Inflation appears to be on the decline. Now what? Expert weighs in
Jun 16, 2023, 8:30 PM
SALT LAKE CITY — At long last, inflation appears to be on the decline.
In June 2022, the nation was facing a 9.1% annual inflation rate. One year later, that number is 4%. This comes after the Federal Reserve has previously bumped interest rates.
Phil Dean, chief economist and public senior research fellow at Kem C. Gardner Policy Institute, puts it in simple terms.
“So, things people finance,” he said. “You think a car, you think a house, you think business equipment. As interest rates go up that makes them more expensive, so people buy less. And so essentially when you have inflation, you have an overheated economy.”
He says by increasing interest rates, the Federal Reserve was trying to reduce that “overheated economy.”
Dean uses an analogy of driving on the freeway to further illustrate his point.
“An overheated economy is like driving down the freeway at 100 miles per hour,” he said. “You want to put on the brakes and get back to the speed limit. You don’t want to put on the brakes so hard, you end up going 20 miles per hour on the freeway because that’s also going to create problems.”
He says the Federal Reserve is trying slow the pace of economic growth in order to prevent the economy from becoming overheated.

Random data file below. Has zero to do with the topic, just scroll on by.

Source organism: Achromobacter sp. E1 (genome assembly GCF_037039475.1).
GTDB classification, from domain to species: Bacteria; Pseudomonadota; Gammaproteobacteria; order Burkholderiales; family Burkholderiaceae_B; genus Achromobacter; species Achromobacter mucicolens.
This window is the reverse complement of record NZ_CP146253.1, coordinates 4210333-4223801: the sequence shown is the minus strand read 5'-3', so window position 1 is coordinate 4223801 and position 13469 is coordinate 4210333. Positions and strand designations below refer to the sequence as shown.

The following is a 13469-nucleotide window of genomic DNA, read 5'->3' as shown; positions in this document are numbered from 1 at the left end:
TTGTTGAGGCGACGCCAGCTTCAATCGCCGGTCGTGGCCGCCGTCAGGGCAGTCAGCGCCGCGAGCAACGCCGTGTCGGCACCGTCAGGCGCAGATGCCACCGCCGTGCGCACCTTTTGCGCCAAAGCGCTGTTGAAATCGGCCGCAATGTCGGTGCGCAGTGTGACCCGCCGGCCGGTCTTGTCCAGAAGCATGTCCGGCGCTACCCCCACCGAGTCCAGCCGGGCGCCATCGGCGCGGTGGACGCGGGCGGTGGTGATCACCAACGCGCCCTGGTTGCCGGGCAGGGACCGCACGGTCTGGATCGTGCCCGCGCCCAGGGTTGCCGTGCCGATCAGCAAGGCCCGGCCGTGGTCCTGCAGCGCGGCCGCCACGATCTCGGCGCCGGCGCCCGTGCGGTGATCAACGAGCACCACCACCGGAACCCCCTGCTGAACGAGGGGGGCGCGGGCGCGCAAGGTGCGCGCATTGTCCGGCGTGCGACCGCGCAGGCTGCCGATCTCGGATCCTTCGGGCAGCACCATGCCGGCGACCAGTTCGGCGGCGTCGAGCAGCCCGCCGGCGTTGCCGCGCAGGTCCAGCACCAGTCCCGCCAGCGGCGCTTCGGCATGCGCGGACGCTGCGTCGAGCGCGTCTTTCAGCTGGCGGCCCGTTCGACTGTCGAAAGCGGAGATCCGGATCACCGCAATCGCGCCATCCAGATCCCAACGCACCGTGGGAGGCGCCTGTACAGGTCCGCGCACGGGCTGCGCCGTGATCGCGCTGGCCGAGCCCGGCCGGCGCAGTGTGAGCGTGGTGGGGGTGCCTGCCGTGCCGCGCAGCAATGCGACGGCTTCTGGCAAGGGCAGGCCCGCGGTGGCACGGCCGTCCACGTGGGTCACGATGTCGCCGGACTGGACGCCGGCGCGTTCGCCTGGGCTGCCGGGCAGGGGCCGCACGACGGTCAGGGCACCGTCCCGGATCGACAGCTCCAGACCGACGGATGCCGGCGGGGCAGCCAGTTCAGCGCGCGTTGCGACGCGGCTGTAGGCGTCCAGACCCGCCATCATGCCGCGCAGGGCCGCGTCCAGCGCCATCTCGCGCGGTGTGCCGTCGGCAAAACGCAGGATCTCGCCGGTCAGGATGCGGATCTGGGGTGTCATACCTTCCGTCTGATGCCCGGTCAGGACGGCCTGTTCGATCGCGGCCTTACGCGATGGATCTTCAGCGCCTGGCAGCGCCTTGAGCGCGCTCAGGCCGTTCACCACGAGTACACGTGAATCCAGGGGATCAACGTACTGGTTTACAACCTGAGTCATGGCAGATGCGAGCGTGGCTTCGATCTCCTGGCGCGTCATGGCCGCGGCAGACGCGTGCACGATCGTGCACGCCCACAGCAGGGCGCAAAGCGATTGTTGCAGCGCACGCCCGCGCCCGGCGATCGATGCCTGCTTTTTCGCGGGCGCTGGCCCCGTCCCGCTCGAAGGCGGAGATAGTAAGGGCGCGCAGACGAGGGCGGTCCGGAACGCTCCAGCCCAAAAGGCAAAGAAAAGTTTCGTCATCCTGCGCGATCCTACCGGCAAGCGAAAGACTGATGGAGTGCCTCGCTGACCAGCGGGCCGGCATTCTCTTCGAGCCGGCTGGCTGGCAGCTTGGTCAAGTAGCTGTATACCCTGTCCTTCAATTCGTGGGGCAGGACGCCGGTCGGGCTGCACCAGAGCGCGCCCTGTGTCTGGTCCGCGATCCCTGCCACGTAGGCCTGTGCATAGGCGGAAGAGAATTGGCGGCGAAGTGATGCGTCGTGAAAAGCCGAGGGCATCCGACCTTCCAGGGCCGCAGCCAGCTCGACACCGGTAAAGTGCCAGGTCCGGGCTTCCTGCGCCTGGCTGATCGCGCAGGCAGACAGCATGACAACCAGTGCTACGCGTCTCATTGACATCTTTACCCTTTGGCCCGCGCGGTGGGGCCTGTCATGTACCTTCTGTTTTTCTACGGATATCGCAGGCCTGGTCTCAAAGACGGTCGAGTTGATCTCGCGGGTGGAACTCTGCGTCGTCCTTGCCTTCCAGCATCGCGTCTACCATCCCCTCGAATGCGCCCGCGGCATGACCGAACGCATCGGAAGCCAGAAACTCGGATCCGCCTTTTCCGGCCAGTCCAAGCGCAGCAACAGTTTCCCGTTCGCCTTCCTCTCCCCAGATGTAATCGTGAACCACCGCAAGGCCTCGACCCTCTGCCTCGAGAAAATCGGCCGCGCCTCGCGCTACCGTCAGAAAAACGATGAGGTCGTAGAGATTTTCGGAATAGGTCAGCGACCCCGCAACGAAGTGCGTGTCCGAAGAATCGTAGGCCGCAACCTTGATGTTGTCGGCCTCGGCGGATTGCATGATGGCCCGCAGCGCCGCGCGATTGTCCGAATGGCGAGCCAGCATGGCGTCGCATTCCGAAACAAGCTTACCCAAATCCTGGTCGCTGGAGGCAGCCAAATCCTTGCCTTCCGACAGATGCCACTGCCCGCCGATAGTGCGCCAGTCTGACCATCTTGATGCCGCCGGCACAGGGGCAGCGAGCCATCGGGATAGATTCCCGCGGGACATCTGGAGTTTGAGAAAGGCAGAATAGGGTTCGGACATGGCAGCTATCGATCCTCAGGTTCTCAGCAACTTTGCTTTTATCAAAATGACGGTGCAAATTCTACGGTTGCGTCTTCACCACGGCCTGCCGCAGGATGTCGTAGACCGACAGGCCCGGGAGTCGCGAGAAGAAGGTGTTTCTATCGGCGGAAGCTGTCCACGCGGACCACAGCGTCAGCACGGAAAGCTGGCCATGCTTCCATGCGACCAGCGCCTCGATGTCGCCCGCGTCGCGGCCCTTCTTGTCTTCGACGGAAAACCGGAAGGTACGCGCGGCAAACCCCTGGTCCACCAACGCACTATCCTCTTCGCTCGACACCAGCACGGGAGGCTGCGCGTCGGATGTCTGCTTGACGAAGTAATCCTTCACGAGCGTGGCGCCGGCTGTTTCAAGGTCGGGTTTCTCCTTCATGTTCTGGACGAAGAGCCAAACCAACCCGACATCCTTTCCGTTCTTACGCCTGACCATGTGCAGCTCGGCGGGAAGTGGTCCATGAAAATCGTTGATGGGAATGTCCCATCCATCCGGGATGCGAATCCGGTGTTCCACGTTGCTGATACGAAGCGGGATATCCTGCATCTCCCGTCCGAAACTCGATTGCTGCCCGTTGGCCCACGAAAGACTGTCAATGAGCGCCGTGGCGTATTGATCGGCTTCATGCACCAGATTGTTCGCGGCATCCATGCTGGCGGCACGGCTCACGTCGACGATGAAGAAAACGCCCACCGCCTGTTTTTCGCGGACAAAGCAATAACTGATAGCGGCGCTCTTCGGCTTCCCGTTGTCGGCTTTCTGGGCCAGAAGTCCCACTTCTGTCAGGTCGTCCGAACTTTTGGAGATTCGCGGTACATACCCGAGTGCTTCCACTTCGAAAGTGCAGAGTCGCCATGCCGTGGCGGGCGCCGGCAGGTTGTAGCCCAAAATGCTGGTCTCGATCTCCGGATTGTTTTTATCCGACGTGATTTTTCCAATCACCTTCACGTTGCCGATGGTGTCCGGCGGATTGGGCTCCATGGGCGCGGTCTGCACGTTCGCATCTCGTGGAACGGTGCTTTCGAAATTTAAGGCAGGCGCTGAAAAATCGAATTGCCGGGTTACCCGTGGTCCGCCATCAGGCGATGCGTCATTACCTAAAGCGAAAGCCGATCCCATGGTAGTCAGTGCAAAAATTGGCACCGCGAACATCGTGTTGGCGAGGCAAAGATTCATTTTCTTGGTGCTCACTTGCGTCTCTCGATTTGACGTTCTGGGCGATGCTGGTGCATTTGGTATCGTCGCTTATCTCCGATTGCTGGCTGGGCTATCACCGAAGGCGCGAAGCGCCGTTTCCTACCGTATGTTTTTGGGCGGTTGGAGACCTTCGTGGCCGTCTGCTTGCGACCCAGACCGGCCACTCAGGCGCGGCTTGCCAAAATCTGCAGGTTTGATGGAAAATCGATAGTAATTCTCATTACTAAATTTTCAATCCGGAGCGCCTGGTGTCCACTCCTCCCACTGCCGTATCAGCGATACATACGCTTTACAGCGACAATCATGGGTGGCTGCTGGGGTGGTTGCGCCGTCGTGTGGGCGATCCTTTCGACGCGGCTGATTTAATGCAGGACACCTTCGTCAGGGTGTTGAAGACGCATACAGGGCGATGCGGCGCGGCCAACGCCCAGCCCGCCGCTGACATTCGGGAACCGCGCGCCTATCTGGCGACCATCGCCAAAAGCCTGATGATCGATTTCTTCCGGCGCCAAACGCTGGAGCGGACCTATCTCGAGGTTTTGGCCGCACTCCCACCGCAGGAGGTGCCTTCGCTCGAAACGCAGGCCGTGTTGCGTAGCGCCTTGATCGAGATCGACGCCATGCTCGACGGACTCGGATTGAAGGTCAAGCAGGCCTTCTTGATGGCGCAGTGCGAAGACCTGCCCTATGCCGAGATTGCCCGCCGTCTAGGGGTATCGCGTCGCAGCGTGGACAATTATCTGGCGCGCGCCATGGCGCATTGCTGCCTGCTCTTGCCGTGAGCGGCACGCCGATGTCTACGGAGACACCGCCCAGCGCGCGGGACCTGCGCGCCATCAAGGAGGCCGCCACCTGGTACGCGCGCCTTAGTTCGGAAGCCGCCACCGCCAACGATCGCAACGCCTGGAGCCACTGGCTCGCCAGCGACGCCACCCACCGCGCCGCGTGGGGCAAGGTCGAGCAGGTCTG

“Is a 4% per year inflation rate good news?” asked KSL News Radio’s Greg Skordas. “I mean is that something we strive for or is that just a number better than 9 percent?”
Dean says the Federal Reserve uses a different inflation measure that takes out food and energy. He says their goal for that is a 2% rate.
“So, we’re definitely getting closer to that,” he said. “But we’re not all the way back to that quite yet.”
Dean says there will be a lag in time before the decline inflation is felt in the wallet of the consumer.
And while things may be heading in the right direction, Dean says the Federal Reserve may not quite be finished yet.
“My own personal view, I think we probably still have some rate increases left to go,” he said.
Listen to the entire segment.
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